With the increasing number of medical and health care related apps making their way on smartphones and other portable devices (tablets, media players etc), the US Food and Drug Administration has issued Draft Guidances for bringing certain Mobile Medical Apps into the regulatory regime, seeking feedback from the medical industry and the FDA Staff.
This is a sign of things to come – with an increased focus on mobile health related services in India, undoubtedly, mobile initiatives in India will also come under regulatory scrutiny. Regulators in the country are waking up to the impact of digitization: for example, the insurance regulator IRDA issued draft guidelines regarding web aggregators of insurance services earlier this year. The guidelines from the US FDA for medical mobile apps should be seen as a pointer for something that might happen in India, perhaps a couple of years from today (if not sooner):
What The US FDA Is Seeking To Regulate
The guidelines cover only select apps that are critical to or impact the performance or functionality of currently regulated medical devices, and app developers whose apps qualify as a medical app as per the FDA’s definition, would be under close watch of the authority. App distribution platforms such as app stores are expected to cooperate with app developers in conducting corrections and removals. Although the draft guidance does not establish legally enforceable responsibilities, it does require the manufacturers i.e developers to annually register their establishments with the FDA and provide a list of devices/apps they market, so that it is informed about them.
The FDA believes that this subset of mobile apps poses the same or similar potential risk to the public health as currently regulated devices, if they fail to function as intended.
Apps Considered Mobile Medical Apps
– Mobile apps that are an extension of one or more medical device(s) by connecting to such device(s) for purposes of controlling the device(s) or displaying, storing, analyzing, or transmitting patient-specific medical device data. Examples of displays of patient- specific medical device data include remote display of data from bedside monitors, display of previously stored EEG waveforms, and display of medical images directly from a Picture Archiving and Communication System (PACS) server, or similar display functions that meet the definition of an MDDS. Examples of mobile apps that control medical devices include apps that provide the ability to control inflation and deflation of a blood pressure cuff through a mobile platform and mobile apps that control the delivery of insulin on an insulin pump by transmitting control signals to the pumps from the mobile platform.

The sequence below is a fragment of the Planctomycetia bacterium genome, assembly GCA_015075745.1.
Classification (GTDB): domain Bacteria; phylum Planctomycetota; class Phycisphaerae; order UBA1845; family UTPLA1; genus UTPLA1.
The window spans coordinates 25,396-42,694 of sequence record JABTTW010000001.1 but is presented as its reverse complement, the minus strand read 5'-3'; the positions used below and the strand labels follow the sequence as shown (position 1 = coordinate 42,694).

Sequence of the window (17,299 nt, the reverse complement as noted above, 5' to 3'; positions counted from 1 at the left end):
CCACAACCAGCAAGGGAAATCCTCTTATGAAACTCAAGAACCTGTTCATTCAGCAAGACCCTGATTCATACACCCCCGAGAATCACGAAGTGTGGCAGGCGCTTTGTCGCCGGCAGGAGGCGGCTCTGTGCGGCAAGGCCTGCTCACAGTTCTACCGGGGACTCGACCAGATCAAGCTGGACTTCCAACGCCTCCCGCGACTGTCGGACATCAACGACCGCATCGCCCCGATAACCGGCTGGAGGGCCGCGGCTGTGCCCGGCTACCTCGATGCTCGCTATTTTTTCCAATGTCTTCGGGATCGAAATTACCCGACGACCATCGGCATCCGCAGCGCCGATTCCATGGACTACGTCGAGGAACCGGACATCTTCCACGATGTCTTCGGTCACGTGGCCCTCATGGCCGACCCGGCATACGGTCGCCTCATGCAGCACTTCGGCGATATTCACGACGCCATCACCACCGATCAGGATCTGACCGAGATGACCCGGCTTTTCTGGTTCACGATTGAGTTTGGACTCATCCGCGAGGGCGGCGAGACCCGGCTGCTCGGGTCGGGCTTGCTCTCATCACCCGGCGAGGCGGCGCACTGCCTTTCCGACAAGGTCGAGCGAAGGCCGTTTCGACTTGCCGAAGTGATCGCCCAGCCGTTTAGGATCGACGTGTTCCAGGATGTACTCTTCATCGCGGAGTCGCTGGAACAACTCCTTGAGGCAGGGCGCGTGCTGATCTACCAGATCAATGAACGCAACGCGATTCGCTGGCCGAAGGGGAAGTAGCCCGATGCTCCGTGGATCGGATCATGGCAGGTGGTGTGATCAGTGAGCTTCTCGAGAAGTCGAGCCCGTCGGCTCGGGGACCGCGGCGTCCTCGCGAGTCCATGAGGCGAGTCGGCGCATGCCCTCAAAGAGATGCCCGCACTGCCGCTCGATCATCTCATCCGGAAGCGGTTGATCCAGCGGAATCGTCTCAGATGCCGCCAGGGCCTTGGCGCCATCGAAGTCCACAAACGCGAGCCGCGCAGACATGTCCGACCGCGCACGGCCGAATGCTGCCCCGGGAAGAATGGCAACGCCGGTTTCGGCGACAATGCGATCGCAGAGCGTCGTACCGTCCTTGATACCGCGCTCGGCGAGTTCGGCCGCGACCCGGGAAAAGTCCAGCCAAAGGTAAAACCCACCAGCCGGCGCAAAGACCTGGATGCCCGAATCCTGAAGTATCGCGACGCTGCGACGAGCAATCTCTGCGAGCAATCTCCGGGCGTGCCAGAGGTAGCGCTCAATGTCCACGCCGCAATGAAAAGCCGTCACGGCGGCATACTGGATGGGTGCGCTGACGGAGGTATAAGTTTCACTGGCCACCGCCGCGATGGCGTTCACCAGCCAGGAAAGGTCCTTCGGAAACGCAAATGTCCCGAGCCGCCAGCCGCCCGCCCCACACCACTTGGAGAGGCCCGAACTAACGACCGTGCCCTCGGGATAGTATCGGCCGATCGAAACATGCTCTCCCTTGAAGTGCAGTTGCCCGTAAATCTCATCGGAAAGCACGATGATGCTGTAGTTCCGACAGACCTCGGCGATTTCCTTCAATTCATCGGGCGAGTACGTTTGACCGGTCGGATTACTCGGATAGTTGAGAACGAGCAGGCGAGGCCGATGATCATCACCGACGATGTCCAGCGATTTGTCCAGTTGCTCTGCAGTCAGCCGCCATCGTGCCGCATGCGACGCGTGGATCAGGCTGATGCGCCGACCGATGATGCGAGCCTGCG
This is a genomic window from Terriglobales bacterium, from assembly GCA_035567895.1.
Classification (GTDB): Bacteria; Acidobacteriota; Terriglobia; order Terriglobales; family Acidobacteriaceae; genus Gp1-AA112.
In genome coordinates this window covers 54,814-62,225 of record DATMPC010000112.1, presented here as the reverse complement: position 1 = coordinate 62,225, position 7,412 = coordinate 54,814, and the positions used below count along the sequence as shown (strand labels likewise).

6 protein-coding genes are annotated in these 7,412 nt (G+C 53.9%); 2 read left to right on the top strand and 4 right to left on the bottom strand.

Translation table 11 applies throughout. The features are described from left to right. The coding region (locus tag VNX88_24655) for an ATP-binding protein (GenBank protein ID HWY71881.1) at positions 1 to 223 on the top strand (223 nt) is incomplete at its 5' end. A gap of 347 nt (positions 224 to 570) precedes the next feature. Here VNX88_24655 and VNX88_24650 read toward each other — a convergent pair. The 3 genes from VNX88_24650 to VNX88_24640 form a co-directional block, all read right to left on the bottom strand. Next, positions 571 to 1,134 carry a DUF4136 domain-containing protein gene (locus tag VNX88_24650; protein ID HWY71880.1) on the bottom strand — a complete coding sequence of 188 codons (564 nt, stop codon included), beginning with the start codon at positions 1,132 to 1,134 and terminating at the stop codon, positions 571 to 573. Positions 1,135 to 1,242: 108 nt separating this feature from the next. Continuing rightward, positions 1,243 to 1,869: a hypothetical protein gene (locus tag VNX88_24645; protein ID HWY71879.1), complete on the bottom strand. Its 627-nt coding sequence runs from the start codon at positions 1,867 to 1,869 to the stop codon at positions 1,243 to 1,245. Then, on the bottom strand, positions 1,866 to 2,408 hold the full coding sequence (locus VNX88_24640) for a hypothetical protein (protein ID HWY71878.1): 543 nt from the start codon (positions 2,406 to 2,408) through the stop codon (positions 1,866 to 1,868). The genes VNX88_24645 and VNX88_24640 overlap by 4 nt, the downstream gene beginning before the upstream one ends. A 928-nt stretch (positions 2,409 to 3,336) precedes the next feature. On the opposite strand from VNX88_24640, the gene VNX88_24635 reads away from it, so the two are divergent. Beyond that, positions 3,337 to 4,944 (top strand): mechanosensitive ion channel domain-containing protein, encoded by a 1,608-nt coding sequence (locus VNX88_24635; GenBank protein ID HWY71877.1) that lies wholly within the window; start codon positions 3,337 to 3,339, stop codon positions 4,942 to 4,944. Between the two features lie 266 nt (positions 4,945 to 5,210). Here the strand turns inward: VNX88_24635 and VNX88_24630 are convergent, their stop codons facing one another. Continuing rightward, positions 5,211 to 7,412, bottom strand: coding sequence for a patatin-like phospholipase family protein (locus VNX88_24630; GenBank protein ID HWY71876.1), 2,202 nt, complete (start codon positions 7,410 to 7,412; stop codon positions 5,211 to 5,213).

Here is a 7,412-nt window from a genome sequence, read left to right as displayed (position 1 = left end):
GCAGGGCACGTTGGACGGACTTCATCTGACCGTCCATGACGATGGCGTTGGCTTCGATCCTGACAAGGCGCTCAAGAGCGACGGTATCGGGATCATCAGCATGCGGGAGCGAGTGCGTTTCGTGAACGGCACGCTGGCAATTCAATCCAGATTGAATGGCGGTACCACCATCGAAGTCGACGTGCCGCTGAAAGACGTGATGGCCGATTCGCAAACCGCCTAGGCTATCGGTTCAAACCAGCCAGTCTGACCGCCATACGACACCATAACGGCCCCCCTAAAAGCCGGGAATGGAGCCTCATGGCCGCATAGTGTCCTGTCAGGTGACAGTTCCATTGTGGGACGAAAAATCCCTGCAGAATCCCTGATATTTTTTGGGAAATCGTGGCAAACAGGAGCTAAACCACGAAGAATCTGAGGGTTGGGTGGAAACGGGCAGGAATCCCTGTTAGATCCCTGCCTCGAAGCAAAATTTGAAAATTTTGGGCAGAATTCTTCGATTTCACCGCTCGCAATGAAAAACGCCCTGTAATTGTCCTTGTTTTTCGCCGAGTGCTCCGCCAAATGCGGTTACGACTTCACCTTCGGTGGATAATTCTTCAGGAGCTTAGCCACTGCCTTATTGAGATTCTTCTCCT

– Mobile apps that transform the mobile platform into a medical device by using attachments, display screens, or sensors or by including functionalities similar to those of currently regulated medical devices. Examples include a mobile app that uses a mobile platform for medical device functions, such as attachment of a transducer to a mobile platform to function as a stethoscope, attachment of a blood glucose strip reader to a mobile platform to function as a glucose meter, or attachment of electrocardiograph (ECG) electrodes to a mobile platform to measure, store, and display ECG signals; or, a mobile app that uses the built-in accelerometer on a mobile platform to collect motion information for monitoring sleep apnea.
– Mobile apps that allow the user to input patient-specific information and – using formulae or processing algorithms – output a patient-specific result, diagnosis, or treatment recommendation to be used in clinical practice or to assist in making clinical decisions. Examples include mobile apps that provide a questionnaire for collecting patient-specific lab results and compute the prognosis of a particular condition or disease, perform calculations that result in an index or score, calculate dosage for a specific medication or radiation treatment, or provide recommendations that aid a clinician in making a diagnosis or selecting a specific treatment for a patient.
Apps Not Considered Medical Apps
– Mobile apps that are electronic “copies” of medical textbooks, teaching aids or reference materials, or are solely used to provide clinicians with training or reinforce training previously received. These types of apps do not contain any patient-specific information, but could show examples for a specific medical specialty. Examples of such medical text books include the electronic Physician’s Desk Reference and similar reference materials that are typically used as part of course instruction and are implemented as electronic books. Exemplary teaching aids and reference materials include: flash cards or quizzes that are used for training purposes or as reference material (e.g., with preloaded medical images, conditions, pictures, graphs, etc.); slideshows of common conditions; lists of medical terminology; and review materials that are to be used by medical students during training. (In contrast, mobile apps that allow the user to input patient-specific information along with reference material to automatically diagnose a disease or condition are considered mobile medical apps).